The spirit of the Jazz Age, the Roaring Twenties, and the lost generation is nowhere better depicted than in the saucy and irreverent novels of Carl Van Vechten. Van Vechten moved deftly through three careers: he began as a music, dance, and drama critic, producing several volumes of wide-ranging, urbane essays; then, he devoted himself to fiction, writing seven well-received novels in a decade that saw the first publications of Ernest Hemingway, F. Scott Fitzgerald, and John Dos Passos; finally, he became a noted photographer, specializing in portraits of writers and artists.
In all his diverse endeavors, Van Vechten was witty, cosmopolitan, and above all, unconventional. He publicized the work of such writers as William Faulkner, Ronald Firbank, and especially Gertrude Stein, who remained his close friend until her death, and who assigned him as her literary executor. He was among the first critics to recognize the exciting cultural renaissance flourishing in Harlem and devoted much effort to helping establish the careers of Countée Cullen, Langston Hughes, James Weldon Johnson, Bessie Smith, Ethel Waters, and other black artists. He saw himself as a popularizer and supporter of avant-garde artists, and with a clear eye and self-assurance, he brought to the attention of the American public figures ranging from Wasaw Nijinsky to Erik Satie, from Mary Garden to Igor Stravinsky.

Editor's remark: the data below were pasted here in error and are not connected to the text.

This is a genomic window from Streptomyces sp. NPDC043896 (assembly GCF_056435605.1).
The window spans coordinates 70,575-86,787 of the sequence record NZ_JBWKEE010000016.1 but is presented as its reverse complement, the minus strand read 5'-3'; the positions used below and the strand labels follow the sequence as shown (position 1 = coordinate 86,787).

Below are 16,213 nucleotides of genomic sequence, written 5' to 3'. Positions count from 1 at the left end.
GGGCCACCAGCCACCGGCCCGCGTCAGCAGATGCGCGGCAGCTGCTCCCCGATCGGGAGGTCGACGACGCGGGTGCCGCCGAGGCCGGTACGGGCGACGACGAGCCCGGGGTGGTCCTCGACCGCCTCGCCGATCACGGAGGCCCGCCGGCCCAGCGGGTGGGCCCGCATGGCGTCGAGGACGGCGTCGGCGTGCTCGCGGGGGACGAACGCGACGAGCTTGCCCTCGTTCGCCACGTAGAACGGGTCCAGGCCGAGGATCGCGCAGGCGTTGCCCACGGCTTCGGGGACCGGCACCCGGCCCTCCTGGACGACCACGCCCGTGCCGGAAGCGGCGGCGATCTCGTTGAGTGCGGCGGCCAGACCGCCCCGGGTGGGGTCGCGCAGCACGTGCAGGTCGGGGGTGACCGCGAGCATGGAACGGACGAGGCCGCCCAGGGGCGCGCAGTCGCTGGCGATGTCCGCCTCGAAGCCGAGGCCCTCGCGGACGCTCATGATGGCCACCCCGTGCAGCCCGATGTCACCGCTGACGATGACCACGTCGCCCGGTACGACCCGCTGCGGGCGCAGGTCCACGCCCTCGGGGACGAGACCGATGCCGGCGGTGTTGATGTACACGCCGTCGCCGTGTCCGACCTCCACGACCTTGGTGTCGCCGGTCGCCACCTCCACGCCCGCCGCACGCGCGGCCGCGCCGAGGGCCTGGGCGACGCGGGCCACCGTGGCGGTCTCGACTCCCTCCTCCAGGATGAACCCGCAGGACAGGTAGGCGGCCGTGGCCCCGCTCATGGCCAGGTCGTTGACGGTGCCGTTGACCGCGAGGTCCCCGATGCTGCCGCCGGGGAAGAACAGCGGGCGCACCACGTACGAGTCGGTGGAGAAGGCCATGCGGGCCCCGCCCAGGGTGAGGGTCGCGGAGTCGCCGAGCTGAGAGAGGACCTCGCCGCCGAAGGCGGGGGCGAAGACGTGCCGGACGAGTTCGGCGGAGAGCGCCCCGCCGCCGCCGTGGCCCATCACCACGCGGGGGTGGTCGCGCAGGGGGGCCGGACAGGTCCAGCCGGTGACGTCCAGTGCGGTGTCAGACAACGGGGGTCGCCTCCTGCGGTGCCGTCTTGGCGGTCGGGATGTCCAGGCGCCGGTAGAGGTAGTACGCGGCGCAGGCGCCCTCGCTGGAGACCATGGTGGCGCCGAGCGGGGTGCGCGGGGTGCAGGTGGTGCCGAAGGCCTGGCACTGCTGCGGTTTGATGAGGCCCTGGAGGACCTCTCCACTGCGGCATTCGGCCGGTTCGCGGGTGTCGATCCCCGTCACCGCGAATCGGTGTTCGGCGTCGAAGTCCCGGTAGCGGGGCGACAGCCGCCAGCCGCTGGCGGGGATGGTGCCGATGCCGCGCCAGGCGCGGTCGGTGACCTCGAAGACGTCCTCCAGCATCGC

Van Vechten, more than many of his contemporaries, lived the literary life with seemingly boundless enthusiasm. His verve animates all of his writing, including the essays he frequently contributed to such journals as Trend, The Smart Set, and Vanity Fair. This effervescent spirit informs his novels as well. His wide interests, diverse friendships, and tireless pursuit of the new, the brilliant, and the innovative make Van Vechten a fascinating guide to America’s cultural life in the first decades of the twentieth century.